Real Estate Roundup: Hot Bay Area Market Locking Out Many First-Time Homebuyers
Here’s a look at recent news of interest to homebuyers, home sellers, and the home-curious:
TIGHT BAY AREA HOUSING MARKET SIDELINES SOME FIRST-TIME BUYERS
A combination of skyrocketing prices, all-cash offers, and constrained inventory are shutting many hopeful first-time Bay Area homebuyers out of the market, according to a recent article in the San Jose Mercury News.
Citing data from the California Association of Realtors, the publication reports that in the first quarter of 2012, nearly two-thirds of first-time buyers in the Bay Area could afford to purchase a home. By the second quarter of 2013, that number had dropped to 45 percent.
A major factor driving this trend is the lack of available homes under the half-million-dollar mark. Sub-$500,000 properties in Alameda, Contra Costa, San Mateo, and Santa Clara counties have decreased from a combined 59.1 percent at the beginning of 2012 to 42.2 percent in August. Contra Costa County saw the largest drop in available properties under $500,000 in that time period — 61.5 percent.
Homes priced less than $300,000 are even harder to come by in those four counties, falling to just 15.2 percent in August.
CALIFORNIA MORTGAGE APPLICATIONS JUMP IN SEPTEMBER
Although mortgage applications were down slightly last month in the U.S., the Mortgage Bankers Association reports that they took a fairly large spike in the Golden State.
In September, the national mortgage-application rate declined 1 percent from the previous month. Meanwhile, the average size of U.S. mortgage loans increased by 2 percent, from $284,392 in August to $289,650 in September.
California mortgage applications bucked the national trend in September, spiking 15.5 percent from the previous month. On a year-over-year basis, however, mortgage applications in the state are down 5.1 percent.
SAN FRANCISCO TOUGHEST U.S. MARKET FOR MIDDLE-CLASS BUYERS
San Francisco is currently the least-affordable metropolitan area in the country for middle-class homebuyers, according to a study by Trulia.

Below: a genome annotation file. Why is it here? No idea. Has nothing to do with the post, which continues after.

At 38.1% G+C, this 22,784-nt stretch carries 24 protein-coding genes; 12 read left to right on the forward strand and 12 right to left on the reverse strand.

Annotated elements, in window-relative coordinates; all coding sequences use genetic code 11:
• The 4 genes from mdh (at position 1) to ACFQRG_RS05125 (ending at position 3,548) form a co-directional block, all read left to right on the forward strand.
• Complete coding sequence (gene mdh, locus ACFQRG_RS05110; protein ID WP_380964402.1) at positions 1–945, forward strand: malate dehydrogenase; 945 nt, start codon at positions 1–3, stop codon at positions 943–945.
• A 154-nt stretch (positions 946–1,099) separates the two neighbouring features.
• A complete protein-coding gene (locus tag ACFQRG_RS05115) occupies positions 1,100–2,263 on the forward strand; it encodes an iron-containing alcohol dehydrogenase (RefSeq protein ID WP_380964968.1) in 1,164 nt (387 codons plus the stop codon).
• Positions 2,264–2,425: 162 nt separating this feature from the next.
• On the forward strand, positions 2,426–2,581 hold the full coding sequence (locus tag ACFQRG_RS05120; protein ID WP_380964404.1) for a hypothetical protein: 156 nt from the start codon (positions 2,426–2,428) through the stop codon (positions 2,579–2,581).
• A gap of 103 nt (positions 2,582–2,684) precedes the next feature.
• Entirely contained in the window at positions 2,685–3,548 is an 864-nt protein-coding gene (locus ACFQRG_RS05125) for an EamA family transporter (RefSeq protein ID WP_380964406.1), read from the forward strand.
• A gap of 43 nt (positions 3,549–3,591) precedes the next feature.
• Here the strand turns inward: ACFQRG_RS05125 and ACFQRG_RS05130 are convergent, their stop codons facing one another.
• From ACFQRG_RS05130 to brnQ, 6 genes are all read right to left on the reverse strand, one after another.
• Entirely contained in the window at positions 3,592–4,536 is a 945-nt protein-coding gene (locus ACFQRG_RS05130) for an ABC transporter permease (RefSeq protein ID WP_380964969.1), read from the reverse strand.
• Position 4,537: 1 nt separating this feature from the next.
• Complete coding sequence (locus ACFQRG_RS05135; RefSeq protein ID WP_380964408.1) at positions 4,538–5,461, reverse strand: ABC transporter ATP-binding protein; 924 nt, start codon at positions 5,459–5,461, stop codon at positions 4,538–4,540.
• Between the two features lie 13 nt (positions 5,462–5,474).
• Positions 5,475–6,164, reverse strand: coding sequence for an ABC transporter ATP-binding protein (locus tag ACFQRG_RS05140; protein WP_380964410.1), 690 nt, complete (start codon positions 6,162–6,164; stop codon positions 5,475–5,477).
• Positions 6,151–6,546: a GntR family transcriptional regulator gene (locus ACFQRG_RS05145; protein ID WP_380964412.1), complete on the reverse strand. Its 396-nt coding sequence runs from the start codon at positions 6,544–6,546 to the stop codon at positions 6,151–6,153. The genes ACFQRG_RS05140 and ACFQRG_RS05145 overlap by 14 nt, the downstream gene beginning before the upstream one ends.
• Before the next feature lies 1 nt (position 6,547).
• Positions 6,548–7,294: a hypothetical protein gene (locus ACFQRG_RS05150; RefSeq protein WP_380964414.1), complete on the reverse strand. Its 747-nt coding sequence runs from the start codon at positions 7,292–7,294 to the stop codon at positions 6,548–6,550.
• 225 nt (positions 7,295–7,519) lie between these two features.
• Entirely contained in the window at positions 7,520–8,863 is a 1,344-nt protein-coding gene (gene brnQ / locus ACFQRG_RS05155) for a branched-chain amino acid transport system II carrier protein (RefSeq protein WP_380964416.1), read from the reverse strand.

The company’s report shows that only 14 percent of homes in San Francisco — where the median income is nearly $79,000 — are currently affordable to middle-class buyers, a decrease of 10 percent from October 2012.
In the San Jose metropolitan area, which has a median income of almost $91,000, only 28 percent of properties were priced within reach of middle-class buyers, a year-over-year decline of 18 percent. Six of the 10 least-affordable metropolitan areas are in California, rounded out by Los Angeles, Orange County, San Diego, and Ventura County.
On the flip side of the coin, eight of the 10 most-affordable markets for middle-class homebuyers are in the Midwest, with five in Ohio.
CALIFORNIA FORECLOSURES STILL AMONG HIGHEST IN COUNTRY
Data collected by CoreLogic shows that while the national foreclosure inventory dropped solidly in August from the previous year, mortgage delinquencies are still an issue in California.
U.S. homes in some state of foreclosure decreased 33 percent from August 2012, for a current total of 939,000. In terms of completed foreclosures, five states contributed nearly half of the nationwide total.
With 58,000 completed foreclosures since last August, California had the third-highest number in the nation. Still, the state’s yearly completed foreclosure rate is 48 percent lower than it is in Florida, which led the nation with 111,000 delinquencies.